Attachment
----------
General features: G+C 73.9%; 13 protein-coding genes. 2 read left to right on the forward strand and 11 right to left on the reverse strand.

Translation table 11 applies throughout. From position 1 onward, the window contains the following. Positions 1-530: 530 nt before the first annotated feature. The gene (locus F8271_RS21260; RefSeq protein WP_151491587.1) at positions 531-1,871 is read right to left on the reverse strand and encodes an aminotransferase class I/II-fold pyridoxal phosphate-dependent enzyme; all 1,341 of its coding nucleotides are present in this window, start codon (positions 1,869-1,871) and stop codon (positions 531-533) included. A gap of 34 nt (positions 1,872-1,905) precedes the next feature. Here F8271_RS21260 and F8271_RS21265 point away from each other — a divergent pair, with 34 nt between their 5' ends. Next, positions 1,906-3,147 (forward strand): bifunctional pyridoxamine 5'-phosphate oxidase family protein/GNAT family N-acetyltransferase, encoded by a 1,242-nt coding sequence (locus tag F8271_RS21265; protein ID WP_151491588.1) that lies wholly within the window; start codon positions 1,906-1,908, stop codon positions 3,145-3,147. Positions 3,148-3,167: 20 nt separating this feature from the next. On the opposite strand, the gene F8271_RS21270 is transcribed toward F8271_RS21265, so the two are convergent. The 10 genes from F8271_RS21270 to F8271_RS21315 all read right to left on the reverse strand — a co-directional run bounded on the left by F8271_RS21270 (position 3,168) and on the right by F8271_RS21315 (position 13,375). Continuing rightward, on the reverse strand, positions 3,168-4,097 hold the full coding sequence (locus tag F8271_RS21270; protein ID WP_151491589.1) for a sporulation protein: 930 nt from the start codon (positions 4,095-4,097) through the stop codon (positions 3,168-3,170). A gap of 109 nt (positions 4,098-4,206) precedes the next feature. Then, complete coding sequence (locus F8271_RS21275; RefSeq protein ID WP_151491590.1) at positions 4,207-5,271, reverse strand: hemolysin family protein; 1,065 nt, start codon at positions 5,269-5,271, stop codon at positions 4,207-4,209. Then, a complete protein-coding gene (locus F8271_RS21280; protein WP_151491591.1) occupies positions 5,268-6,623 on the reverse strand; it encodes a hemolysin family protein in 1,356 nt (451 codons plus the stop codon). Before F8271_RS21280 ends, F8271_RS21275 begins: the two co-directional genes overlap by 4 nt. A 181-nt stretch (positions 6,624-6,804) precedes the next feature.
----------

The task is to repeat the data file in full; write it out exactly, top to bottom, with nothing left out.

General features: G+C 73.9%; 13 protein-coding genes. 2 read left to right on the forward strand and 11 right to left on the reverse strand.

Translation table 11 applies throughout. From position 1 onward, the window contains the following. Positions 1-530: 530 nt before the first annotated feature. The gene (locus F8271_RS21260; RefSeq protein WP_151491587.1) at positions 531-1,871 is read right to left on the reverse strand and encodes an aminotransferase class I/II-fold pyridoxal phosphate-dependent enzyme; all 1,341 of its coding nucleotides are present in this window, start codon (positions 1,869-1,871) and stop codon (positions 531-533) included. A gap of 34 nt (positions 1,872-1,905) precedes the next feature. Here F8271_RS21260 and F8271_RS21265 point away from each other — a divergent pair, with 34 nt between their 5' ends. Next, positions 1,906-3,147 (forward strand): bifunctional pyridoxamine 5'-phosphate oxidase family protein/GNAT family N-acetyltransferase, encoded by a 1,242-nt coding sequence (locus tag F8271_RS21265; protein ID WP_151491588.1) that lies wholly within the window; start codon positions 1,906-1,908, stop codon positions 3,145-3,147. Positions 3,148-3,167: 20 nt separating this feature from the next. On the opposite strand, the gene F8271_RS21270 is transcribed toward F8271_RS21265, so the two are convergent. The 10 genes from F8271_RS21270 to F8271_RS21315 all read right to left on the reverse strand — a co-directional run bounded on the left by F8271_RS21270 (position 3,168) and on the right by F8271_RS21315 (position 13,375). Continuing rightward, on the reverse strand, positions 3,168-4,097 hold the full coding sequence (locus tag F8271_RS21270; protein ID WP_151491589.1) for a sporulation protein: 930 nt from the start codon (positions 4,095-4,097) through the stop codon (positions 3,168-3,170). A gap of 109 nt (positions 4,098-4,206) precedes the next feature. Then, complete coding sequence (locus F8271_RS21275; RefSeq protein ID WP_151491590.1) at positions 4,207-5,271, reverse strand: hemolysin family protein; 1,065 nt, start codon at positions 5,269-5,271, stop codon at positions 4,207-4,209. Then, a complete protein-coding gene (locus F8271_RS21280; protein WP_151491591.1) occupies positions 5,268-6,623 on the reverse strand; it encodes a hemolysin family protein in 1,356 nt (451 codons plus the stop codon). Before F8271_RS21280 ends, F8271_RS21275 begins: the two co-directional genes overlap by 4 nt. A 181-nt stretch (positions 6,624-6,804) precedes the next feature.